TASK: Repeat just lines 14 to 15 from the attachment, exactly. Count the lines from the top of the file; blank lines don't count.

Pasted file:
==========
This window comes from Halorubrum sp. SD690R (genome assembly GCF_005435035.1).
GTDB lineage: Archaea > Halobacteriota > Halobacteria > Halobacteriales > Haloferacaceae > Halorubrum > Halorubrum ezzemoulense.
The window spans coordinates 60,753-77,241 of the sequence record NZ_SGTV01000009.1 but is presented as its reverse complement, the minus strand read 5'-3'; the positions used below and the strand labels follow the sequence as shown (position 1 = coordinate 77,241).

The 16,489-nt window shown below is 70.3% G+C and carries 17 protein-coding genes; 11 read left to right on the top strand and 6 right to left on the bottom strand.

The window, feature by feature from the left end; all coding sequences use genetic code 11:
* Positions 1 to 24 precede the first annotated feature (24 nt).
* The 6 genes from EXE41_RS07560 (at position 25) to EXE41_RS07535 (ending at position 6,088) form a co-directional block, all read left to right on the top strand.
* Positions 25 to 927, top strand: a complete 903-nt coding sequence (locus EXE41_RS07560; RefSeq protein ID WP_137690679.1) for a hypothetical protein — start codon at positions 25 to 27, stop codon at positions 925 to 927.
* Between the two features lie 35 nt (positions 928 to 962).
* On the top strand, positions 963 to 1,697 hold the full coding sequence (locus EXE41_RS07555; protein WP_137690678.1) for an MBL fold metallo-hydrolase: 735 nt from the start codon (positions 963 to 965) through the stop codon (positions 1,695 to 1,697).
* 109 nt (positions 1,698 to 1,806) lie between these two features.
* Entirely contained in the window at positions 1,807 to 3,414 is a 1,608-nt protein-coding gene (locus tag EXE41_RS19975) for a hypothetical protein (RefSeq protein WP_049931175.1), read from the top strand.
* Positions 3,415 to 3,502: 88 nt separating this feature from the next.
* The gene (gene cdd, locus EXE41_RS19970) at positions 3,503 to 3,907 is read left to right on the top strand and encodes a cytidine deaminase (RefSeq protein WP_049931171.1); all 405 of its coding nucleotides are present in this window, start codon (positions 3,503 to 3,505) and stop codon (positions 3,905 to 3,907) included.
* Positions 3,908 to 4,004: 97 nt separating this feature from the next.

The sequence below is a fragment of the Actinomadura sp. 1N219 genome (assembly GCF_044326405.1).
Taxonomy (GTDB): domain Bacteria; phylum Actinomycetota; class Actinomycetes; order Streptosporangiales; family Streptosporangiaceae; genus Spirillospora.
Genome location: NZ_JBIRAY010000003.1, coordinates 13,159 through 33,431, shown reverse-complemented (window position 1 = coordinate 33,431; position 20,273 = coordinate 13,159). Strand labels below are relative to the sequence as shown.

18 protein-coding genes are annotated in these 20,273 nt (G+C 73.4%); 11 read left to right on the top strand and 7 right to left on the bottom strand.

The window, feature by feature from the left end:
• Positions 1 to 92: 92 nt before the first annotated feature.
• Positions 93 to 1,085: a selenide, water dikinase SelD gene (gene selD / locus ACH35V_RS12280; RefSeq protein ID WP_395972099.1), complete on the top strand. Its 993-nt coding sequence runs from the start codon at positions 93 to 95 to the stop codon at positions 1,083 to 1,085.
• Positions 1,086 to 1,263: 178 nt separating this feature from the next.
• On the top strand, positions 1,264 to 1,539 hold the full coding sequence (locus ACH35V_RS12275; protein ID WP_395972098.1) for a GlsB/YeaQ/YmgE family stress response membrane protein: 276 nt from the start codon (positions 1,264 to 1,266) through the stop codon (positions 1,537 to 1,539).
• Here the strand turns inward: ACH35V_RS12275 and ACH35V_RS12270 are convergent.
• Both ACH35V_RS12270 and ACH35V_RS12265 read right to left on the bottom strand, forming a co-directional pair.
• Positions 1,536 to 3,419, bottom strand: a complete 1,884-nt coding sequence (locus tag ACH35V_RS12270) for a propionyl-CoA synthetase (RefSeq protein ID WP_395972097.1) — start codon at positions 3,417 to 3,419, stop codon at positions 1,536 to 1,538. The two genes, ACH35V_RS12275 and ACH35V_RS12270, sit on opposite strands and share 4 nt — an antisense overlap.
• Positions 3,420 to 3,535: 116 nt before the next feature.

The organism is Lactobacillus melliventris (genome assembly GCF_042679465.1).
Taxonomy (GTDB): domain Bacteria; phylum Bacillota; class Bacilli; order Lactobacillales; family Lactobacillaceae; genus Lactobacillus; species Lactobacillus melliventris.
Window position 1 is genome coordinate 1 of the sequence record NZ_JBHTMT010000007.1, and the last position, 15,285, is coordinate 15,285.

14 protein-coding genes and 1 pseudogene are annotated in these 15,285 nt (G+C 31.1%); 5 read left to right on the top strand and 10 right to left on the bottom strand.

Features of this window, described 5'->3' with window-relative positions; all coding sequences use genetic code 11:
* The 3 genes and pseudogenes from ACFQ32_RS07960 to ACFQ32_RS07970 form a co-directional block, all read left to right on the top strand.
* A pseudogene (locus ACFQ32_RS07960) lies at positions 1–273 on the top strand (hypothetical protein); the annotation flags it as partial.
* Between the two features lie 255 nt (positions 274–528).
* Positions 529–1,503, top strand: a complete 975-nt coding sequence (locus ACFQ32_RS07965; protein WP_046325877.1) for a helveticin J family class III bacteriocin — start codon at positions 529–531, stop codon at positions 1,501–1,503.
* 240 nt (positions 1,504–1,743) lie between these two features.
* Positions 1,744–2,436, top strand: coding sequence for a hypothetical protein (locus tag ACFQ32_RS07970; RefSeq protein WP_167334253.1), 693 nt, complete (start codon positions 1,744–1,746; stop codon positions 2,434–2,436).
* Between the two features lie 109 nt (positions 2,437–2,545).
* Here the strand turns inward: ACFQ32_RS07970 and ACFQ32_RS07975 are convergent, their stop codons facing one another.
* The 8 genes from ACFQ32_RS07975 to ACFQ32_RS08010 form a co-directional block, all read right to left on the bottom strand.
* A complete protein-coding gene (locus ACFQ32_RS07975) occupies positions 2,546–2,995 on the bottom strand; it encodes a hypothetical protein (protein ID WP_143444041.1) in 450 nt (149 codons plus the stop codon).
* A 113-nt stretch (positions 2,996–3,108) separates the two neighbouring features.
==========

* The gene (gene cdd, locus EXE41_RS19970) at positions 3,503 to 3,907 is read left to right on the top strand and encodes a cytidine deaminase (RefSeq protein WP_049931171.1); all 405 of its coding nucleotides are present in this window, start codon (positions 3,503 to 3,505) and stop codon (positions 3,905 to 3,907) included.
* Positions 3,908 to 4,004: 97 nt separating this feature from the next.